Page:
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Genetic damage in Mexican and South American sweet corn varieties due to the use of herbicides (Nicosulfuron and Topramezone)

Author(s): M.S. Reynoso, C.M. Alvarez, L.L. De la Cruz, J.F.G. Landeros, J.J.G. Sánchez, A.R.A. Villalobos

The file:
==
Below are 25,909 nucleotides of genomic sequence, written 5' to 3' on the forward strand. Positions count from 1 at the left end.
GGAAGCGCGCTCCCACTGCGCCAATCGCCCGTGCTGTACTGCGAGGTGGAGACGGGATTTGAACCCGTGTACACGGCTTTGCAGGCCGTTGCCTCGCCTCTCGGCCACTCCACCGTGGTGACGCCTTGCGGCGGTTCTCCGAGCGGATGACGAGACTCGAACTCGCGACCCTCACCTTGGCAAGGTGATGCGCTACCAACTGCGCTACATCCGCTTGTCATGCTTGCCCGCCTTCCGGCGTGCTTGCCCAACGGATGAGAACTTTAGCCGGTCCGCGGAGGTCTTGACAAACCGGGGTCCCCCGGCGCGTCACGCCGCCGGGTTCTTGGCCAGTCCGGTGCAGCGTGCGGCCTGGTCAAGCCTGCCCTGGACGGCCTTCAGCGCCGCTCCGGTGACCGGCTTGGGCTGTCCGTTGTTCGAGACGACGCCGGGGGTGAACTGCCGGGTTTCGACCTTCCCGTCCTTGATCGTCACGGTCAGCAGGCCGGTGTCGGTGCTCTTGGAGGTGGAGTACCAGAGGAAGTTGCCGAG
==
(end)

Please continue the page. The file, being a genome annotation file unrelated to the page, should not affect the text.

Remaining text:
In order to encourage corn production, several herbicides such as nicosulfuron and topramezone are used. Though they offer great advantages, they may affect crop productivity and may even induce DNA damage. This study evaluated genotoxic activity at two nicosulfuron concentrations (40,000 and 80, 000 ppm) and at four topramezone concentrations (1480, 148, 14.8 and 1.48 ppm) in sweet corn and hybrid populations from Mexico and South America. NCMAMD were used in 113 variety accessions from Mexico and South America and on 5 commercial hybrids for nicosulfuron and 9 accessions and a hybrid for topramezone. Both nicosulfuron concentrations induced significant genetic damage (P < 0.01) on sweet corn and on normal hybrids. Topramezone showed significant genotoxic activity (P < 0.01) on both sweet corns and normal hybrids. On both sweet corns and normal hybrids, the original situation did not provide protection from genetic damage caused by herbicides and all showed significant genetic damage (P < 0.01) compared to their corresponding negative controls. This paper clearly shows nicosulfuron and topramezone genotoxicity and the study with comet assay in SCAMCN indicated that corn can be used as an excellent biomonitor for genotoxicity assessment.